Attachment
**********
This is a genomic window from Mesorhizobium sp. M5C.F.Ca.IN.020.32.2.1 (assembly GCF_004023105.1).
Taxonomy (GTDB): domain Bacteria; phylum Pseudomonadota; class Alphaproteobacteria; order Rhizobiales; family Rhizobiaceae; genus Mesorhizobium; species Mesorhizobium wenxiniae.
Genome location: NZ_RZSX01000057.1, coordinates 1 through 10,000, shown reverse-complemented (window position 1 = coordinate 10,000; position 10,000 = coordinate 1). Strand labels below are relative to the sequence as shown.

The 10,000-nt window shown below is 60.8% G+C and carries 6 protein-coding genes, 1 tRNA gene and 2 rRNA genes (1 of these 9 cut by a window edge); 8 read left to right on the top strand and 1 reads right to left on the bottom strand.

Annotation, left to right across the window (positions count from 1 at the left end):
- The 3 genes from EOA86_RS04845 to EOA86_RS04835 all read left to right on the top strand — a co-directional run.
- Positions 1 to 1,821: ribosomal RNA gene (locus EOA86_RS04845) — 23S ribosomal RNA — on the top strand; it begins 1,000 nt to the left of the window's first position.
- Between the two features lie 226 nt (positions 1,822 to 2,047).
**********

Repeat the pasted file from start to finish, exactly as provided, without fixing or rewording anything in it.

This is a genomic window from Mesorhizobium sp. M5C.F.Ca.IN.020.32.2.1 (assembly GCF_004023105.1).
Taxonomy (GTDB): domain Bacteria; phylum Pseudomonadota; class Alphaproteobacteria; order Rhizobiales; family Rhizobiaceae; genus Mesorhizobium; species Mesorhizobium wenxiniae.
Genome location: NZ_RZSX01000057.1, coordinates 1 through 10,000, shown reverse-complemented (window position 1 = coordinate 10,000; position 10,000 = coordinate 1). Strand labels below are relative to the sequence as shown.

The 10,000-nt window shown below is 60.8% G+C and carries 6 protein-coding genes, 1 tRNA gene and 2 rRNA genes (1 of these 9 cut by a window edge); 8 read left to right on the top strand and 1 reads right to left on the bottom strand.

Annotation, left to right across the window (positions count from 1 at the left end):
- The 3 genes from EOA86_RS04845 to EOA86_RS04835 all read left to right on the top strand — a co-directional run.
- Positions 1 to 1,821: ribosomal RNA gene (locus EOA86_RS04845) — 23S ribosomal RNA — on the top strand; it begins 1,000 nt to the left of the window's first position.
- Between the two features lie 226 nt (positions 1,822 to 2,047).